Hospital Dr News

Government to review NHS pension changes that have penalised senior doctors

The Government will review the NHS pension changes that have led to many senior doctors considering early retirement.

The Department of Health and the Cabinet Office announced that ministers will “consult on proposals to offer senior clinicians a new pensions option”.

A statement said they are favouring a 50:50 option which would allow clinicians to halve their pension contributions in exchange for halving the rate of pension growth.

This would enable doctors “to build their NHS pension more gradually over their career by making steadier contributions towards their pension, without facing regular significant tax charges”.

It claimed clinicians would be enabled to “freely take on additional shifts to reduce waiting lists, fill rota gaps or take on further supervisory responsibilities”.

Introduced in 2016, rule changes mean that doctors now pay tax on any growth of the deemed value of their pension over the tax-free annual allowance of £40,000.

Many consultants have received large unexpected tax bills – with many topping £50,000.

It has resulted in senior doctors no longer taking on additional work – such as Waiting List Initiatives or management roles – because they are effectively being taxed 100% for it.

Matt Hancock, Health and Social Care Secretary, said the NHS was losing “too many of our most experienced people early because of frustrations over pensions”.

“The reforms we are setting out today will give clinicians greater flexibility to manage their pensions, have more control over their future, and offer a deal that’s fair to doctors, taxpayers, and the patients they care for.”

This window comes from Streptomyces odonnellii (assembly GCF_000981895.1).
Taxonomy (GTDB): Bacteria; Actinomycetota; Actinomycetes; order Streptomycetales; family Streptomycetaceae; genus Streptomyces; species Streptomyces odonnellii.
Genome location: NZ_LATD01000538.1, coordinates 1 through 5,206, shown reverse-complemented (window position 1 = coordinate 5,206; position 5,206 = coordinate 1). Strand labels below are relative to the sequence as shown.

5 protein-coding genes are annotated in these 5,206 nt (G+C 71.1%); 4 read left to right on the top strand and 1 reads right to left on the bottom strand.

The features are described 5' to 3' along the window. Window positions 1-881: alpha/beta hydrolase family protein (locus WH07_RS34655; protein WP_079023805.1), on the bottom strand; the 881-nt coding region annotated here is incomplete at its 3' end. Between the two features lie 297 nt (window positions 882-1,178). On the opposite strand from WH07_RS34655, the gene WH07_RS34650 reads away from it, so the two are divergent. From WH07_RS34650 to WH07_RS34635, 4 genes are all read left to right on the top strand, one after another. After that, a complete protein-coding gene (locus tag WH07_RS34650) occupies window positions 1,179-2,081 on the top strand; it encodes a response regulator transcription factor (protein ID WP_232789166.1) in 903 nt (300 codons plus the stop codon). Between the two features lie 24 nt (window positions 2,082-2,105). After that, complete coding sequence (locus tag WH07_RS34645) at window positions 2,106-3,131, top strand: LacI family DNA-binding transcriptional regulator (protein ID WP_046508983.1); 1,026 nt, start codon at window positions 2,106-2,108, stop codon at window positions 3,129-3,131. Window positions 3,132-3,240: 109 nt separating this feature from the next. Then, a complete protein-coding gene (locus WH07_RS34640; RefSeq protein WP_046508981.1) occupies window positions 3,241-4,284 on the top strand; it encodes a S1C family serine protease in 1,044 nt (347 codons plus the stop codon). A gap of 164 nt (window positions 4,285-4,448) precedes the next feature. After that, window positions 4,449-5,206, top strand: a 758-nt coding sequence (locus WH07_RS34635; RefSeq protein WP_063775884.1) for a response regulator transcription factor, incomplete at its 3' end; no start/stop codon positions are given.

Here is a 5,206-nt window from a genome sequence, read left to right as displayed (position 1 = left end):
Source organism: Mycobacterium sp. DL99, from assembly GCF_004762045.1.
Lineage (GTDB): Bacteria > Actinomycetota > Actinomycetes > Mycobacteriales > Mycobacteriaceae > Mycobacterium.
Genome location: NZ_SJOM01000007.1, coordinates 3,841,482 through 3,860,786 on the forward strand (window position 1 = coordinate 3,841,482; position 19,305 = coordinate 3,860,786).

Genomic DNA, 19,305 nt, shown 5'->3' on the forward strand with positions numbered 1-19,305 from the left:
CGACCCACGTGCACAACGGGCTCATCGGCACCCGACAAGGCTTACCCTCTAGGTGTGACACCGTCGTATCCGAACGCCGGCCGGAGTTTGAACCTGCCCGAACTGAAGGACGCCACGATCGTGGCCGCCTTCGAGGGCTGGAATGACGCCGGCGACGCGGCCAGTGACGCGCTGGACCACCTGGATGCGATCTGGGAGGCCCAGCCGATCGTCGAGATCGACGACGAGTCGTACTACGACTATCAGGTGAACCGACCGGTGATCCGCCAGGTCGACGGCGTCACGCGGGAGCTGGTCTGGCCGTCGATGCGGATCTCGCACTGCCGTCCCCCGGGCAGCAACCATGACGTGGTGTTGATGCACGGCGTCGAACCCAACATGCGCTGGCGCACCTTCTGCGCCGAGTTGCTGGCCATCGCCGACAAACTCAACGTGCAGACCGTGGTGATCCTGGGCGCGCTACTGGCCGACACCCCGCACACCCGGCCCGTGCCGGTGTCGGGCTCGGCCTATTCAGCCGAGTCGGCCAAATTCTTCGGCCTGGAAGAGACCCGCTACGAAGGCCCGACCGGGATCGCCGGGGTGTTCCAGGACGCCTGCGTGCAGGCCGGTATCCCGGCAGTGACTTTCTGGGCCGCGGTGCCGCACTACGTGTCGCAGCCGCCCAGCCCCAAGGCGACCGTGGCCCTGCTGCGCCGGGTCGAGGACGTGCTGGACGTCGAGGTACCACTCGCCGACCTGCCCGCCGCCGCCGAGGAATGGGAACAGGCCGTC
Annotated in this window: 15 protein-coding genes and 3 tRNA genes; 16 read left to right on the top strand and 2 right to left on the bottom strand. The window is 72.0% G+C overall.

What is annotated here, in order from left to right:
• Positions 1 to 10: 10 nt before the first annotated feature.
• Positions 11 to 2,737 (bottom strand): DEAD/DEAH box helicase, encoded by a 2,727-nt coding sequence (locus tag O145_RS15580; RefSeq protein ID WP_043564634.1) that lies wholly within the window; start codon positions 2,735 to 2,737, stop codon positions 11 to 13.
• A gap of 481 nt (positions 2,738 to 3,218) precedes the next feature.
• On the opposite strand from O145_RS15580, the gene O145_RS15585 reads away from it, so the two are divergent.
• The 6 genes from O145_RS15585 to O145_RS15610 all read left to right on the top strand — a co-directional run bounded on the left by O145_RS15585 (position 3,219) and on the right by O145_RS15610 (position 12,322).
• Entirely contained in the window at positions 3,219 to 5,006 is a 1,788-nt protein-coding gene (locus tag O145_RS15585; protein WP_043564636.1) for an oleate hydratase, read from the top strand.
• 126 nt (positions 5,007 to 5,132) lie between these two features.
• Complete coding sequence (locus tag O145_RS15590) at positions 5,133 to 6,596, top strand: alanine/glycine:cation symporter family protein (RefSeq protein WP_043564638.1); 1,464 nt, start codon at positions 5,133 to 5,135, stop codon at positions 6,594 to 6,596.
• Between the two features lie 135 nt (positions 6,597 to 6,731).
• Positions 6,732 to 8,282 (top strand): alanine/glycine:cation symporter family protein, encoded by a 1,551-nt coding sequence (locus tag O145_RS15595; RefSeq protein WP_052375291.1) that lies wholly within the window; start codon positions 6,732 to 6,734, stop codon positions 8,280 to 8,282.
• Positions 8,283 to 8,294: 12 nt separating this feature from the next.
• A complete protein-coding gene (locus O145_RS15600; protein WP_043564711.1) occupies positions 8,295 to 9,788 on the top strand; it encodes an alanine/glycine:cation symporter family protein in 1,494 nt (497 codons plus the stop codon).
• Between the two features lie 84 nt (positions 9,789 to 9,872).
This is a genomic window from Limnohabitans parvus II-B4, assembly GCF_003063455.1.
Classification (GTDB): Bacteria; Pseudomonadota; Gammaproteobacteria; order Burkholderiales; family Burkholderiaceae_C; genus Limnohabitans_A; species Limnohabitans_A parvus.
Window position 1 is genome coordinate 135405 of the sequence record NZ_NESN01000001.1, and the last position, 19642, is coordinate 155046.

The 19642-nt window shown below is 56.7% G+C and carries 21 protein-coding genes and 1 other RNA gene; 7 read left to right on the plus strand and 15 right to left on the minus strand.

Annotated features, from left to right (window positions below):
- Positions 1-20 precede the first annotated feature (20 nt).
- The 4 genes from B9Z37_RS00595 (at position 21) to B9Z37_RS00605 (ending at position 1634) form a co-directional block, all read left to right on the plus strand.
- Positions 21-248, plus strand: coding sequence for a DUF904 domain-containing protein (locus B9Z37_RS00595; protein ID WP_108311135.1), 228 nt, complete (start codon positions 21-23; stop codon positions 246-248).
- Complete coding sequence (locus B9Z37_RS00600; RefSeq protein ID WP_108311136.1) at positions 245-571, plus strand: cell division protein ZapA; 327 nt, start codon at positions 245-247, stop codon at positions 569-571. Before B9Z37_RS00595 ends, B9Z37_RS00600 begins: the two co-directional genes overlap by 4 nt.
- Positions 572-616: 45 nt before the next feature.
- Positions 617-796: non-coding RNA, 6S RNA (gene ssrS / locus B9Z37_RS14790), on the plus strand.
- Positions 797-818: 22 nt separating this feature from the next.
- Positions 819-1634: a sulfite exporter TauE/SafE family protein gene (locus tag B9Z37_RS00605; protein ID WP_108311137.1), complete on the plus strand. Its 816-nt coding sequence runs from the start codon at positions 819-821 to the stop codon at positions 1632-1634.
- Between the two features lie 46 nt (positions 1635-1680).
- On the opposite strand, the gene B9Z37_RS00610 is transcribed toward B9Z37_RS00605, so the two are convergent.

However, the BMA said it didn’t go far enough.

“The BMA has already outlined a number of temporary mitigations which, if swiftly applied, would stop experienced doctors leaving the NHS or reducing the hours of patient care they provide and we are giving a cautious welcome to the fact this is a step in the right direction for reform,” said Dr Chaand Nagpaul, Chair of BMA Council.

“We have modelled the proposed 50:50 scheme and it is clear that by itself this proposal will not remove the disincentive for doctors to reduce their working hours. It needs to be part of wider reform.

“Given the complexities of the NHS pension scheme and the fact that individual circumstances vary, it is essential that any flexibility offers far more than simply paying half of the employee’s contribution in order for half the accrual of pension. In addition, there needs to be the ability to recycle the employer’s pension contribution on the percentage of pay that is no longer pensionable. This is commonplace in other sectors with the Chancellor describing such payments as ‘regular’.

“In addition, given the unintended consequences that have arisen as a result of separate changes to the NHS pension scheme and the introduction of the tapered annual allowance, it is essential that these options are no more than a short term mitigation whilst the much needed reform of the pensions taxation system is undertaken”.

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